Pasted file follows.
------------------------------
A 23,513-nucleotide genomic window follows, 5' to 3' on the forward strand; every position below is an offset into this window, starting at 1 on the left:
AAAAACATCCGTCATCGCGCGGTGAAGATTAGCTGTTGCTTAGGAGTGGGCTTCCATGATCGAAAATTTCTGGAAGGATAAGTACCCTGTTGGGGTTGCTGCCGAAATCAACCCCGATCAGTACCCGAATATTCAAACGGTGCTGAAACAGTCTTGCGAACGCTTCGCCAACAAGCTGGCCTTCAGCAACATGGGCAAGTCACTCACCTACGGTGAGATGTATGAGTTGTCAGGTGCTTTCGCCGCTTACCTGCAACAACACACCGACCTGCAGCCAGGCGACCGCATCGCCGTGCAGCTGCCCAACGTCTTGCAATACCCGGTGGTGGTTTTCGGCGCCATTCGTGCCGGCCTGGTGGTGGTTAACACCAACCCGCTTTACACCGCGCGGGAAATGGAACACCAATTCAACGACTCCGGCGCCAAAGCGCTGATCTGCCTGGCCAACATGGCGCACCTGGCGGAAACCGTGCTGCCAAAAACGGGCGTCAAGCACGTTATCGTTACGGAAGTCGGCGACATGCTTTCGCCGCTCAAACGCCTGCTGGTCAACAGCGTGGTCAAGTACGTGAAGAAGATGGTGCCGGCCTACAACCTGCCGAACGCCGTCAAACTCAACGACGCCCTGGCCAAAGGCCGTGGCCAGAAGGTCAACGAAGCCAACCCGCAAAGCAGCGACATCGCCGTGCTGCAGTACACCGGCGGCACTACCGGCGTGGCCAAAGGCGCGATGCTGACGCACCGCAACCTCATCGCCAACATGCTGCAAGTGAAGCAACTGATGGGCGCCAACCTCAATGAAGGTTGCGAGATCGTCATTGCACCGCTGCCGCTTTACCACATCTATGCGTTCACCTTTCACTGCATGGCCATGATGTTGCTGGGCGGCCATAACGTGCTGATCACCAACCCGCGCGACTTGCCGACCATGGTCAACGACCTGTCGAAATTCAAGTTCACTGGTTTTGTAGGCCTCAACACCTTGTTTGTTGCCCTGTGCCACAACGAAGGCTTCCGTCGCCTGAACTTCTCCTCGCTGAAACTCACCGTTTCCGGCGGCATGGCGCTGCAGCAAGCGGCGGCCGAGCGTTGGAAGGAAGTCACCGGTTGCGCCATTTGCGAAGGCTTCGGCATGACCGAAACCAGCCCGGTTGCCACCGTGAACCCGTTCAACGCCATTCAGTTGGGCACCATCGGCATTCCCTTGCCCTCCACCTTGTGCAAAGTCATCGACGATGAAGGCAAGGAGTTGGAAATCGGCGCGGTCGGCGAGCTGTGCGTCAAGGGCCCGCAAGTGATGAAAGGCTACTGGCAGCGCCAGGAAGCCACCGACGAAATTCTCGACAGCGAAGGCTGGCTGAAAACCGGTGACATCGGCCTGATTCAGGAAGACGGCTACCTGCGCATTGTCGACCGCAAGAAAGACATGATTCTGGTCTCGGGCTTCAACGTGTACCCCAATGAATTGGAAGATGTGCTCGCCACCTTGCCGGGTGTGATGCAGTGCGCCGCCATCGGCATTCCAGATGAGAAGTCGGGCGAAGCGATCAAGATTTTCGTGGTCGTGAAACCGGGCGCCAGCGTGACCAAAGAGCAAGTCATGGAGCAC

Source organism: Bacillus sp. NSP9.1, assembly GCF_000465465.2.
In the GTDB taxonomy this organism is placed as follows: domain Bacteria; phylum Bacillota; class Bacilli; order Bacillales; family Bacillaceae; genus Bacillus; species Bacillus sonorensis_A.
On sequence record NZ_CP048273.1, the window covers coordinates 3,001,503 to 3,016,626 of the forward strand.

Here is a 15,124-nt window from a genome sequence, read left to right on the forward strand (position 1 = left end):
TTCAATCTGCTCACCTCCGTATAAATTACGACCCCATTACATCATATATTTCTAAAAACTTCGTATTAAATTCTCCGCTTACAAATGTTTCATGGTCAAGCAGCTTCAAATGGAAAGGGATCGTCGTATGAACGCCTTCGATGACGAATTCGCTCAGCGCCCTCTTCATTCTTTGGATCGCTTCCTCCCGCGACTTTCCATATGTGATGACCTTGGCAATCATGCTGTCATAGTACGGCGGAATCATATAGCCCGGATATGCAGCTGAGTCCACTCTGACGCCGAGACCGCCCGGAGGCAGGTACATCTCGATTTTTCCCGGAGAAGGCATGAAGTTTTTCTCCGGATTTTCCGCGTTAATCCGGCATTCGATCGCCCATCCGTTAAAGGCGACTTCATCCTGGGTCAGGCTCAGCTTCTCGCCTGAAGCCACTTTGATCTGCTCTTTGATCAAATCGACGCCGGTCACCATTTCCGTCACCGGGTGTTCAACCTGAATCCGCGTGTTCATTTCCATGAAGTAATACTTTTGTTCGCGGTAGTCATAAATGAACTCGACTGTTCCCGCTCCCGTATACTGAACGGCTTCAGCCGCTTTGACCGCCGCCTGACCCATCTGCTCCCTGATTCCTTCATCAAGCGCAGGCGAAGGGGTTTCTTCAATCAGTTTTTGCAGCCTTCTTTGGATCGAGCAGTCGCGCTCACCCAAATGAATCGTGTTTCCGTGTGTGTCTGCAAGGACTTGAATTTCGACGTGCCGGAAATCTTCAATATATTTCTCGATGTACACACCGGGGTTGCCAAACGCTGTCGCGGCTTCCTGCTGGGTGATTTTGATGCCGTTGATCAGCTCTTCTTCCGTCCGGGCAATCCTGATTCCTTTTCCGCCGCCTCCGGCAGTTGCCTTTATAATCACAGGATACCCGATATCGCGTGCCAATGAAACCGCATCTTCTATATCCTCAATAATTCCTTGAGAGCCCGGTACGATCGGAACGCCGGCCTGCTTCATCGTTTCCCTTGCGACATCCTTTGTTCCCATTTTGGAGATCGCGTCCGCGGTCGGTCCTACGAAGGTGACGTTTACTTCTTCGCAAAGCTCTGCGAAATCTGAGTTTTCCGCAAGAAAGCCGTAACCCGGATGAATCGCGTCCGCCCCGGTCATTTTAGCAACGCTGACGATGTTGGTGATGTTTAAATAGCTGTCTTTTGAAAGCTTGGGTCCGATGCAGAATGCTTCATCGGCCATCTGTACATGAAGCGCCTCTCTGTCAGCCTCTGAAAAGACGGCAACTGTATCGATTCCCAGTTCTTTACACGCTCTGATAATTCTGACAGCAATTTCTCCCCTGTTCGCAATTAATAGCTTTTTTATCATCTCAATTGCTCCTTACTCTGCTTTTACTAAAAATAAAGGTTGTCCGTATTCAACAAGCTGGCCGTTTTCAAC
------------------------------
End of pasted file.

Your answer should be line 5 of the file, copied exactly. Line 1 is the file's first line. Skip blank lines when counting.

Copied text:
On sequence record NZ_CP048273.1, the window covers coordinates 3,001,503 to 3,016,626 of the forward strand.